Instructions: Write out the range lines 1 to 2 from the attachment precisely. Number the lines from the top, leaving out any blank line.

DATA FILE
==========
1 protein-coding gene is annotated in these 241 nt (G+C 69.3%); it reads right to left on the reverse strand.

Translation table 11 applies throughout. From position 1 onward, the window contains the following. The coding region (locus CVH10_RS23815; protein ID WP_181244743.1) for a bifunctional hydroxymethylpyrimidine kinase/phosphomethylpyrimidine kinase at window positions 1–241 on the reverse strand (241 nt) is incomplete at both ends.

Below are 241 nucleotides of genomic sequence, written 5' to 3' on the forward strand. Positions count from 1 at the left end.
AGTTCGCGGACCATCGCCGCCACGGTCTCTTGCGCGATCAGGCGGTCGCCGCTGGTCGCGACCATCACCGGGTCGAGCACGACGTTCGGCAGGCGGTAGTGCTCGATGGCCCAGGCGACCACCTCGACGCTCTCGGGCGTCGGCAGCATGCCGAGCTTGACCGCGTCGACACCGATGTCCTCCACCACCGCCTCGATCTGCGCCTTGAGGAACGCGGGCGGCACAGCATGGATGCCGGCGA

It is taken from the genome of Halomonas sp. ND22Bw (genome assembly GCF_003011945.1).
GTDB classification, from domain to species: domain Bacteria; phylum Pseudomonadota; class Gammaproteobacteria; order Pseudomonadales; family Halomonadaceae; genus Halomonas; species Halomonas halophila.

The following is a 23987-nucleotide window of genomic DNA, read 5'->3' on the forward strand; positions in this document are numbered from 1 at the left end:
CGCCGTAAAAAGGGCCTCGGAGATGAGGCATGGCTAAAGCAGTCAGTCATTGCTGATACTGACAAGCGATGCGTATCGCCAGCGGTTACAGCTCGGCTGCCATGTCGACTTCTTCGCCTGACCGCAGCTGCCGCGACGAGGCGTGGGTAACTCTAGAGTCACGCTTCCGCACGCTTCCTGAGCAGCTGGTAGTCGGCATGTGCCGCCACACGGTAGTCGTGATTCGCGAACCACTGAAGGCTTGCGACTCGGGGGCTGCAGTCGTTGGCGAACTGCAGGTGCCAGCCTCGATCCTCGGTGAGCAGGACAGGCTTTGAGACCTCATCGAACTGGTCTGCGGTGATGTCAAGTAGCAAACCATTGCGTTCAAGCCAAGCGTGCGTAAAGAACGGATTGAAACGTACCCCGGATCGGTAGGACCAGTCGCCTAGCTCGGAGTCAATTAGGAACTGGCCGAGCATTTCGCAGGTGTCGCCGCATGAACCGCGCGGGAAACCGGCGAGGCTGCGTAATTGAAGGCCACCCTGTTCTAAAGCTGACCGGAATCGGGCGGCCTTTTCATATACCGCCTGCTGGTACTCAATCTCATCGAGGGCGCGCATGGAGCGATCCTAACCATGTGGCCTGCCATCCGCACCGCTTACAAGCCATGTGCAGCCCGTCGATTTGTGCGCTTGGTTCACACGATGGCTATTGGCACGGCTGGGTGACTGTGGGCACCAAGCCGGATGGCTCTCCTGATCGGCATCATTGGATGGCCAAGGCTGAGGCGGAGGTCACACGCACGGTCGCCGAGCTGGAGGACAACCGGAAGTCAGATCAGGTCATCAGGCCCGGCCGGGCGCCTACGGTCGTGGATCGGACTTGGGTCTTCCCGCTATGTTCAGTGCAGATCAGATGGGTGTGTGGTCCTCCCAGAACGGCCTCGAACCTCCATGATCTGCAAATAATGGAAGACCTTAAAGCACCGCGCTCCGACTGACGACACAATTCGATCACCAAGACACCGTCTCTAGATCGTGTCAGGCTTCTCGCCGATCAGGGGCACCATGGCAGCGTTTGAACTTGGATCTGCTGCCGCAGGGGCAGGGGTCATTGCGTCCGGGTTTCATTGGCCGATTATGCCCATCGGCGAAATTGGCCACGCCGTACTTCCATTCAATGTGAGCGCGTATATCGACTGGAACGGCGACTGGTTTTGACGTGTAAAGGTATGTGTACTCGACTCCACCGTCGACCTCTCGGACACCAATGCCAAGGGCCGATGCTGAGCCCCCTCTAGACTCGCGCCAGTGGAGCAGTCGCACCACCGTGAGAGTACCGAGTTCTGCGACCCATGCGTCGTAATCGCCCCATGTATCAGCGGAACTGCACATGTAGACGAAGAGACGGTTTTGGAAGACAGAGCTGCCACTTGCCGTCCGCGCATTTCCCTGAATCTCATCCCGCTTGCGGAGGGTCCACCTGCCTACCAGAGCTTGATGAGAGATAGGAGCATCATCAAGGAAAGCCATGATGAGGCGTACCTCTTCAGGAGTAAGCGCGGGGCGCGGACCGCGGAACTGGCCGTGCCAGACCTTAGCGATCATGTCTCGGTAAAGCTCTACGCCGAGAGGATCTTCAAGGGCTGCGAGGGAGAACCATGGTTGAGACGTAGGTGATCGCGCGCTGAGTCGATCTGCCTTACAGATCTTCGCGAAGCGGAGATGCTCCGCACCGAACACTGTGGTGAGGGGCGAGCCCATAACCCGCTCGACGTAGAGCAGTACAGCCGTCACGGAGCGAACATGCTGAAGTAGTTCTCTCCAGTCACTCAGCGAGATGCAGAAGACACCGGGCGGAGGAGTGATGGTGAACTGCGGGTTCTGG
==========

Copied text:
1 protein-coding gene is annotated in these 241 nt (G+C 69.3%); it reads right to left on the reverse strand.

Translation table 11 applies throughout. From position 1 onward, the window contains the following. The coding region (locus CVH10_RS23815; protein ID WP_181244743.1) for a bifunctional hydroxymethylpyrimidine kinase/phosphomethylpyrimidine kinase at window positions 1–241 on the reverse strand (241 nt) is incomplete at both ends.